31 left homeless by huge fire in Ottawa's Chinatown
'I have nothing left,' says one former resident
A massive fire in Ottawa's Chinatown neighbourhood Thursday morning forced about 140 people to flee and has left 31 homeless.
Firefighters were called to five burning buildings near Somerset West and Booth streets around 3:30 a.m. ET, said Jim Corrigan, the acting platoon chief for the Ottawa Fire Department.
More than 60 firefighters battled the multi-storey flames and dense smoke billowing out of the four-alarm blaze.
"I would say it's probably close to the biggest one this year," Corrigan said mid-morning, when the fire was under control but still smouldering.
Paramedics treated one person and three cats for minor respiratory problems at the scene, the Ottawa Paramedic Service said in a news release. One firefighter was sent to hospital for a knee injury.
By 7:30 a.m., half of one building had already collapsed, the CBC's Rob Thomas reported from the scene.
"The other half is a facade just hanging — I mean, it's on the verge of completely falling in on itself as well," he said at the time.
"There's mist from the water cannons that they're still spraying at this fire with flames popping up, billowing smoke and water and ash just streaming down Somerset Street."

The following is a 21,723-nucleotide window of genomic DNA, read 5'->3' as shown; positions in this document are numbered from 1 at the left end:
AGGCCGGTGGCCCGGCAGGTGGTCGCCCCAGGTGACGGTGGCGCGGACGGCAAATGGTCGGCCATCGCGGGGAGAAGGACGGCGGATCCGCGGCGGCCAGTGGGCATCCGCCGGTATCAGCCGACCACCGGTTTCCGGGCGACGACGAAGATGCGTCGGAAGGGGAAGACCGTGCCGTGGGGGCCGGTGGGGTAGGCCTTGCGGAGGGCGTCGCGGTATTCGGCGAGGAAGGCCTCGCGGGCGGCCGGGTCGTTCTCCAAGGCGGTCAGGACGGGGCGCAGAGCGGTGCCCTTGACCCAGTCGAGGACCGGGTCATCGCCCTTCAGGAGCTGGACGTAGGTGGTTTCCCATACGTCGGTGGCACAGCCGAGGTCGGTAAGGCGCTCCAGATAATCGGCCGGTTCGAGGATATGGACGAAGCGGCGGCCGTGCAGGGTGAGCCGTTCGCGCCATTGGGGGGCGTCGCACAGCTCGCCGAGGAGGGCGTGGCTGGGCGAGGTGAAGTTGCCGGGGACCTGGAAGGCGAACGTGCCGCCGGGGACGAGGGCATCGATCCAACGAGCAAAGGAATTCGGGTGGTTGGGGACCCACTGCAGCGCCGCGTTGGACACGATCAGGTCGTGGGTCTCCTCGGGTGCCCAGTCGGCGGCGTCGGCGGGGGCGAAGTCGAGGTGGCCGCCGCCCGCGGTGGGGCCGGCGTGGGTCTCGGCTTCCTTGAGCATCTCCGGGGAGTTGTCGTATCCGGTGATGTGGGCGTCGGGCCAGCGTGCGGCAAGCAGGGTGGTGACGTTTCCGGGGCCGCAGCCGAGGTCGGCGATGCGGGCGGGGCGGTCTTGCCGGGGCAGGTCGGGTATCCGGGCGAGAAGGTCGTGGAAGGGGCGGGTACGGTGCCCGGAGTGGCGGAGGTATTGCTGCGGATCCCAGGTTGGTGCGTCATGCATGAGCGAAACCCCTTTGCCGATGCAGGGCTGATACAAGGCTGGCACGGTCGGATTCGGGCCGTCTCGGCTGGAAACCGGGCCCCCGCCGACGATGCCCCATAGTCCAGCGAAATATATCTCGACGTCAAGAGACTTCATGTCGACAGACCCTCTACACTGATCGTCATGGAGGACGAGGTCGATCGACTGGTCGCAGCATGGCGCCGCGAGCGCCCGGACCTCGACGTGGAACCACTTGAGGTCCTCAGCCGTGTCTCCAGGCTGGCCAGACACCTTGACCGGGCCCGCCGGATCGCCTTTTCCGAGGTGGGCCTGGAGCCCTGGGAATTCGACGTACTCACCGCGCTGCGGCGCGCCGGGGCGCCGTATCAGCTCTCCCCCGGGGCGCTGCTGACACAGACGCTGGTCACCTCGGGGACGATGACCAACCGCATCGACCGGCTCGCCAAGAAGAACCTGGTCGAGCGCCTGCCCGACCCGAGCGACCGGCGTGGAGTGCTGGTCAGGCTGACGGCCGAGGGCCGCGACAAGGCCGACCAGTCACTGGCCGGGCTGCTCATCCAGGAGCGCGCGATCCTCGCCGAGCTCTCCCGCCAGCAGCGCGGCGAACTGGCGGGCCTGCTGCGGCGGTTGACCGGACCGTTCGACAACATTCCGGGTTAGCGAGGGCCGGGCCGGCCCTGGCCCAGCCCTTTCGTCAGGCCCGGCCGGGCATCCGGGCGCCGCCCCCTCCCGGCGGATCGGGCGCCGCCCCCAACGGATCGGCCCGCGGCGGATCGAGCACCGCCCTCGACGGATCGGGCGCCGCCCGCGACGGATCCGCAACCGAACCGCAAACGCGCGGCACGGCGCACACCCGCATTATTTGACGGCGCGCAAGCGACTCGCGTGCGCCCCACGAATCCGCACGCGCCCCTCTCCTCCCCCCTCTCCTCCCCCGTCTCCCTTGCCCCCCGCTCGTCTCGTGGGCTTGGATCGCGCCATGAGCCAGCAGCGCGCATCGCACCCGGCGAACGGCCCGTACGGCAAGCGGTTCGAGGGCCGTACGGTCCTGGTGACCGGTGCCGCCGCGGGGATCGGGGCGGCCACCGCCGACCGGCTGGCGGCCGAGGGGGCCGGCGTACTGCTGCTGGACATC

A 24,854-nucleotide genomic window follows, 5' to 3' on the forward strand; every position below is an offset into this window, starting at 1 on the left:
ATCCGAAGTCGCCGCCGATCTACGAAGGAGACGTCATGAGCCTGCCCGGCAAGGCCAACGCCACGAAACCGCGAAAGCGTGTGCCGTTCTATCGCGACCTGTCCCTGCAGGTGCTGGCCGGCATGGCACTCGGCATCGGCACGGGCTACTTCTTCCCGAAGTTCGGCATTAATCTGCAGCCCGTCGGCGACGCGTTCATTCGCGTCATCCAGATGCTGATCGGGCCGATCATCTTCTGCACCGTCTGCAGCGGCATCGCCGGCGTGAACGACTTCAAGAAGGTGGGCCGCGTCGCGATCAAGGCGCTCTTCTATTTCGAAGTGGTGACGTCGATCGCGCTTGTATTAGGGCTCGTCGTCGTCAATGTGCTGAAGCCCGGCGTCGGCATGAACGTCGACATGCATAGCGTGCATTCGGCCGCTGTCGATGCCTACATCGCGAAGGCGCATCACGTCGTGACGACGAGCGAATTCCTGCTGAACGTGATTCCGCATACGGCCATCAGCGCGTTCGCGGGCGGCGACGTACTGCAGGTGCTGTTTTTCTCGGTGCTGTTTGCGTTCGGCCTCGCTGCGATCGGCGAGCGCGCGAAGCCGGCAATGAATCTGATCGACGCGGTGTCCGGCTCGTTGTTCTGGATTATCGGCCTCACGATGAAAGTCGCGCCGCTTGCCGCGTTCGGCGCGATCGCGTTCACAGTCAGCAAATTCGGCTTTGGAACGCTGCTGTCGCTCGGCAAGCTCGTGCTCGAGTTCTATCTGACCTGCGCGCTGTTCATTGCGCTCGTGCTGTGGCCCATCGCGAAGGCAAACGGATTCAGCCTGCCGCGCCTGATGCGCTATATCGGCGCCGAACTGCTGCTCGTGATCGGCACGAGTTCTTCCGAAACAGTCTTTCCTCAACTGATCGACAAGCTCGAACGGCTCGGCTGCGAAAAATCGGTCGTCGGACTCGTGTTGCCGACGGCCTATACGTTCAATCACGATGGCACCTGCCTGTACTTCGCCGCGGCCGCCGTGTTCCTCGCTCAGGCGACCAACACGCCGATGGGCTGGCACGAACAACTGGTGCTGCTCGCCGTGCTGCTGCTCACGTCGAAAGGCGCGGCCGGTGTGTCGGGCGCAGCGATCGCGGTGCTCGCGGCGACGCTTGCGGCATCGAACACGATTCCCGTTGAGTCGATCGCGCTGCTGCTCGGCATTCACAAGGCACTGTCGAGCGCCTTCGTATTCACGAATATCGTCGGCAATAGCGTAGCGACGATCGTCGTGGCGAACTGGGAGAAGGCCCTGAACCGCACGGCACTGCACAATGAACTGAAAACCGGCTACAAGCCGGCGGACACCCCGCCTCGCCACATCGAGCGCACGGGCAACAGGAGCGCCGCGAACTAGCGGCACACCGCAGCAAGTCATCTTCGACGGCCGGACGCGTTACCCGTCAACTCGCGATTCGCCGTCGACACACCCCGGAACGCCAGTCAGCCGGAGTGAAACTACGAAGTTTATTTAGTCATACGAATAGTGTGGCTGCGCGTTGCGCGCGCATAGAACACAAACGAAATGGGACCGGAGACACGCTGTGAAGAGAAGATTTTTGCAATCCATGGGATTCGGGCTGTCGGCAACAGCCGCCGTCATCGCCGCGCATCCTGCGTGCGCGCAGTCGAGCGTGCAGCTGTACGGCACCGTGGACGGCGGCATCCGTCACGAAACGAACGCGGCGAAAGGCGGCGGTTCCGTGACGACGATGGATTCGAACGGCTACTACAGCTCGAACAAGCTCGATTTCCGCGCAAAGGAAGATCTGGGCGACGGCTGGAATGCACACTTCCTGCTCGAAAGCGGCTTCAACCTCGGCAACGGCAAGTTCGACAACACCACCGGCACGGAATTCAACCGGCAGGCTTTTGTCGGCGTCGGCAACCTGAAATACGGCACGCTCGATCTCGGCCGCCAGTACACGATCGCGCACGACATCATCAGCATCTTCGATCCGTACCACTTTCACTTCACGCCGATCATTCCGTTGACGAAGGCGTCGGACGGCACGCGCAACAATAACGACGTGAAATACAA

Hours later, that building had been completely razed, and firefighters were watching a second that was believed to be on the verge of collapse.
By that point, the fire destroyed about 30 apartments, a pizzeria, a pool hall, and Asian and Caribbean grocery stores.
Police shut down an area bounded by Preston, Scott, LeBreton and Eccles streets and both the fire department and the Ottawa police arson squad were investigating, as is standard for a blaze of this magnitude, Corrigan said.
Booth between Gladstone Avenue and Albert Street, as well as Somerset between Preston Street and Bronson Avenue,were expected to remain closed until noon Friday, said a City of Ottawa news release.
Those who fled the fire are taking temporary residence at the Lord Elgin Hotel, the Red Cross and Salvation Army told CBC News, although a few people remained outside for most of the morning.
One of them was Derick Wicks, who escaped with his wife and young son after coming outside and seeing the building next door engulfed by flames several stories high.
"I have nothing left. Thousands of dollars worth of stuff, memories, pictures — [my] whole life is gone," said Wicks.
"They let my cat out in the street and I've been looking for her all day," he added.
He said he was hoping to be able to go back into the heavily damaged building to look for a licence that he can't work without.
Two years ago, just across the street, a fire at the Mekong Grocery killed five members of the Thach family.